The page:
A recurring theme for higher education in Central Asia is corruption. A quick search of my blog turns up story after story that I’ve written on this topic and that would only be scratching the surface.
I know this is not only a problem for Central Asia, or even the broader former Soviet space. Just this week I was talking to a friend who’s doing amazing fieldwork in Iraq on the possible future for higher education there, but she too has found that corruption is a significant hindrance to positive change.
It’s not a new problem for Central Asia/former Soviet space either. Despite the ostensible equality of the Soviet period, the hierarchy of universities was well known (Moscow State at the narrow top of a pyramid) and well-connected / politically regime-friendly parents had a much greater chance of getting their child into a ‘top’ university than your everyday farmer or labourer.
This deeply embedded legacy hasn’t stopped Kazakhstan from attempting to claw away at some of the corrupt practices still found in its higher education system. Presumably the policy rationale here is part of the government’s push to ‘modernize’ the country to the point that it becomes a top 30 world economy.
Earlier this year, the State Service and Anti-Corruption Agency in Kazakhstan opened an office embedded in the country’s leading university, Al Farabi Kazakh National University. The office is leading a project called Sanaly Urpaq, which amongst other things is developing a corruption index [ru] for the country’s higher education institutions.
A trial at the National University surveyed students and academics on topics like the extent to which profs embody professional values and the transparency of the educational process.
After analysing all the data, Sanaly Urpaq produced an anti-corruption rating of the departments at the National University which was ‘widely discussed’ at the university’s Academic Board, according to Liter News Agency [ru].
This format of surveys followed by a departmental ranking (the Kazakhs do love their rankings) will now be rolled out across the country. The idea is that this ‘name and shame’ exercise will nudge the country’s higher education institutions into taking concrete measures to combat corruption.
I think this latest ranking exercise is significant because it’s a sign that not only does the government recognize that corruption exists, but that it understands that this is a persistent problem in higher education. The idea of embedding the project office in the country’s leading university is also novel and hopefully will encourage a shared sense of ownership of the need to combat corruption.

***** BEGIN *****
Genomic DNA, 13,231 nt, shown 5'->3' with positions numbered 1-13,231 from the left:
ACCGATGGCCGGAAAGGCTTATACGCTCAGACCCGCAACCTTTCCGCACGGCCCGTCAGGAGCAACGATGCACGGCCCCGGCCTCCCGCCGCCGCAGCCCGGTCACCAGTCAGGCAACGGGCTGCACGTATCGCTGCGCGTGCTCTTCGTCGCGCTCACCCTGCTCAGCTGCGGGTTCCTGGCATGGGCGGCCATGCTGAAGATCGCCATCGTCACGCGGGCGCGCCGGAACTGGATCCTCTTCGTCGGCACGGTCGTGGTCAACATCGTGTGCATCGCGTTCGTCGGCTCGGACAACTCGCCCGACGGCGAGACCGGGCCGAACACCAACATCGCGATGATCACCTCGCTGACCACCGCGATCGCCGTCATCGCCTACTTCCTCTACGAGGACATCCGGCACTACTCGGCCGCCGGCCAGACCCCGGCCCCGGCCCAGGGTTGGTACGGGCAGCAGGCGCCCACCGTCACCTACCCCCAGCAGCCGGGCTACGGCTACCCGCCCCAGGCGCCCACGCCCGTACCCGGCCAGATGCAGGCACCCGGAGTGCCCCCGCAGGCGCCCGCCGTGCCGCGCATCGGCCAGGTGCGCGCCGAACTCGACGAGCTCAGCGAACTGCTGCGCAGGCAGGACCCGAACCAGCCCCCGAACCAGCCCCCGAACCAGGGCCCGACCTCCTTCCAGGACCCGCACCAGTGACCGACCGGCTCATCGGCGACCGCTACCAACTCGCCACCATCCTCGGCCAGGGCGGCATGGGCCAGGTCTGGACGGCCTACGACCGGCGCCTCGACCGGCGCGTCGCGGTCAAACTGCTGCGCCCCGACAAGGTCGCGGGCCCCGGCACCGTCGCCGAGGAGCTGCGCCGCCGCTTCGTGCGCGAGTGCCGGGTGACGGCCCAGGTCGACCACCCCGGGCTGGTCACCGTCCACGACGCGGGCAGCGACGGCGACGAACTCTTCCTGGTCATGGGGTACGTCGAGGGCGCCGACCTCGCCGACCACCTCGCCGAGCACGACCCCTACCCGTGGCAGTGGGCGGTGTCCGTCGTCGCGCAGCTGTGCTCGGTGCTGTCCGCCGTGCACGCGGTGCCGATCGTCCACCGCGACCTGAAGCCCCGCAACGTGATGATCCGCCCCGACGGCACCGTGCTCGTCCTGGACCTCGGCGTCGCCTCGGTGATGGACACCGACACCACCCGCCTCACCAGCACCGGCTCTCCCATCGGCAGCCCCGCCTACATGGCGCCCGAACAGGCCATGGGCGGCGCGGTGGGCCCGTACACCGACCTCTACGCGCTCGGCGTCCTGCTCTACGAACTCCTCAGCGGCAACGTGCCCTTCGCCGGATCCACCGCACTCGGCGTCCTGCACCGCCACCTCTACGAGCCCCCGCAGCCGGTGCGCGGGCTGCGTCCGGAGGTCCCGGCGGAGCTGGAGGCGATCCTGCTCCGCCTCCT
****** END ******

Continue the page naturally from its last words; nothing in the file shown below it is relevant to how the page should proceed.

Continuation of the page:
I would love to hear from colleagues working in Kazakh universities and institutes to know whether this project is being taken seriously by professors and university management. Both groups absolutely have to be on board for any real change to take place.
I’ve been blogging about higher education in Central Asia for nearly seven years, and it would be great not to have to write about corruption so much! So on this flimsy basis alone, I hope that this project paves the way for reform in Kazakhstan.
Just when you think the cool-headed forward-looking Kazakh government has higher education under control, another scandal erupts and throws things off kilter.
On April 24, a report emerged that the Astana Medical University had been forced to expel over 100 of its students [ru] for doctoring their language test documentation.
All (post)graduate students studying medicine/allied subjects are now required to produce proof of their English language abilities upon admission to a Master’s or PhD course or in applying for a residency.
Following complaints last year from other students that something was afoot with the language skills of certain of their coursemates, an investigation was opened, eventually finding that the IELTS (International English Language Testing System, one of the two most widely used tests of English language ability for non-native speakers) certificates of 117 students had been faked.
Not only have all the students been expelled, but they must now repay the state funding that went towards their tuition fees and living costs. All bar a handful of the accused students had been in receipt of a much sought after government grant.
There is also a possibility of legal action, which can range from a monetary fine to imprisonment in line with Kazakh law.
For Astana Medical University, this is a highly embarrassing and unwanted piece of negative publicity. But it lost the chance to come out cleaner than it has by slowing down the government’s investigation, insisting that it was not fully responsible for taking action. As a result of what has been seen as deliberate interference, it may lose its licence to offer educational courses.